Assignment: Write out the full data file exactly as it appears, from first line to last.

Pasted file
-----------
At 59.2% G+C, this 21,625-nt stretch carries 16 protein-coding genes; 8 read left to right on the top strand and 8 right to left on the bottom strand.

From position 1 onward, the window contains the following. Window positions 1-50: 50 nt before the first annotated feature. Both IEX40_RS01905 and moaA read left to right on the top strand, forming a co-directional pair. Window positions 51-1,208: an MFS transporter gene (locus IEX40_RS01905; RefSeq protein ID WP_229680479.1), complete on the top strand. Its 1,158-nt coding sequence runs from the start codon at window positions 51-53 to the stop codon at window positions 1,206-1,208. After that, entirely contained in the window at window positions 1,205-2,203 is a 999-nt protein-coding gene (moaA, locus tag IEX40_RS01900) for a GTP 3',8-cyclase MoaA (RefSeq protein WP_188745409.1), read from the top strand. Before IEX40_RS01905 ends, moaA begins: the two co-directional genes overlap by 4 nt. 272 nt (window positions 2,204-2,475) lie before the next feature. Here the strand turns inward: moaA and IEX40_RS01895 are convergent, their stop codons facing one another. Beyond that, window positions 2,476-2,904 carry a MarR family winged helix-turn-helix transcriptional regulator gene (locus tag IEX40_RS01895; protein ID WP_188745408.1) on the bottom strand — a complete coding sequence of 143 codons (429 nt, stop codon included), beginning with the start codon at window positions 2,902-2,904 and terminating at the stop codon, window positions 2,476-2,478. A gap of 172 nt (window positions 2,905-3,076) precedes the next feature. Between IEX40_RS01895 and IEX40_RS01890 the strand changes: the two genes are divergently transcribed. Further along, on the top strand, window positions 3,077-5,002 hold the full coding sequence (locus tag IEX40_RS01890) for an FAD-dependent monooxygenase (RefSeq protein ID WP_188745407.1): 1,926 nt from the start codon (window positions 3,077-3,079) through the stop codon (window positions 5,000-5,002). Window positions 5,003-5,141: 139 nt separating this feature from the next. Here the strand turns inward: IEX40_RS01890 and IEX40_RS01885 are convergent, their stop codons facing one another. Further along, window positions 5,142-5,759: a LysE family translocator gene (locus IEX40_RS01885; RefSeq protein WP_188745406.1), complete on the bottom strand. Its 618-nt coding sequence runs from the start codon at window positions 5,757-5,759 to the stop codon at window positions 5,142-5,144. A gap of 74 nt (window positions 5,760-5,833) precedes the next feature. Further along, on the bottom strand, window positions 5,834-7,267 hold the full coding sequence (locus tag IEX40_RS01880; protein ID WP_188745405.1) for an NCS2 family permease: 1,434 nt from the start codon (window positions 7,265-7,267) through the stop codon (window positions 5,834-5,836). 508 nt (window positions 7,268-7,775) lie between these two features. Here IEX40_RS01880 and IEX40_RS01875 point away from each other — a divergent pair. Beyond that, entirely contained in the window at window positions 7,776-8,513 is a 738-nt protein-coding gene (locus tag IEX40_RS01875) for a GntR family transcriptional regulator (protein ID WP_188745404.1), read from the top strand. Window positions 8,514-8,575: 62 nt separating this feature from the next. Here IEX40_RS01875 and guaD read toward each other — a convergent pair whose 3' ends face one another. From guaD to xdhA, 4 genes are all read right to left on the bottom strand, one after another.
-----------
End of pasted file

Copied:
At 59.2% G+C, this 21,625-nt stretch carries 16 protein-coding genes; 8 read left to right on the top strand and 8 right to left on the bottom strand.

From position 1 onward, the window contains the following. Window positions 1-50: 50 nt before the first annotated feature. Both IEX40_RS01905 and moaA read left to right on the top strand, forming a co-directional pair. Window positions 51-1,208: an MFS transporter gene (locus IEX40_RS01905; RefSeq protein ID WP_229680479.1), complete on the top strand. Its 1,158-nt coding sequence runs from the start codon at window positions 51-53 to the stop codon at window positions 1,206-1,208. After that, entirely contained in the window at window positions 1,205-2,203 is a 999-nt protein-coding gene (moaA, locus tag IEX40_RS01900) for a GTP 3',8-cyclase MoaA (RefSeq protein WP_188745409.1), read from the top strand. Before IEX40_RS01905 ends, moaA begins: the two co-directional genes overlap by 4 nt. 272 nt (window positions 2,204-2,475) lie before the next feature. Here the strand turns inward: moaA and IEX40_RS01895 are convergent, their stop codons facing one another. Beyond that, window positions 2,476-2,904 carry a MarR family winged helix-turn-helix transcriptional regulator gene (locus tag IEX40_RS01895; protein ID WP_188745408.1) on the bottom strand — a complete coding sequence of 143 codons (429 nt, stop codon included), beginning with the start codon at window positions 2,902-2,904 and terminating at the stop codon, window positions 2,476-2,478. A gap of 172 nt (window positions 2,905-3,076) precedes the next feature. Between IEX40_RS01895 and IEX40_RS01890 the strand changes: the two genes are divergently transcribed. Further along, on the top strand, window positions 3,077-5,002 hold the full coding sequence (locus tag IEX40_RS01890) for an FAD-dependent monooxygenase (RefSeq protein ID WP_188745407.1): 1,926 nt from the start codon (window positions 3,077-3,079) through the stop codon (window positions 5,000-5,002). Window positions 5,003-5,141: 139 nt separating this feature from the next. Here the strand turns inward: IEX40_RS01890 and IEX40_RS01885 are convergent, their stop codons facing one another. Further along, window positions 5,142-5,759: a LysE family translocator gene (locus IEX40_RS01885; RefSeq protein WP_188745406.1), complete on the bottom strand. Its 618-nt coding sequence runs from the start codon at window positions 5,757-5,759 to the stop codon at window positions 5,142-5,144. A gap of 74 nt (window positions 5,760-5,833) precedes the next feature. Further along, on the bottom strand, window positions 5,834-7,267 hold the full coding sequence (locus tag IEX40_RS01880; protein ID WP_188745405.1) for an NCS2 family permease: 1,434 nt from the start codon (window positions 7,265-7,267) through the stop codon (window positions 5,834-5,836). 508 nt (window positions 7,268-7,775) lie between these two features. Here IEX40_RS01880 and IEX40_RS01875 point away from each other — a divergent pair. Beyond that, entirely contained in the window at window positions 7,776-8,513 is a 738-nt protein-coding gene (locus tag IEX40_RS01875) for a GntR family transcriptional regulator (protein ID WP_188745404.1), read from the top strand. Window positions 8,514-8,575: 62 nt separating this feature from the next. Here IEX40_RS01875 and guaD read toward each other — a convergent pair whose 3' ends face one another. From guaD to xdhA, 4 genes are all read right to left on the bottom strand, one after another.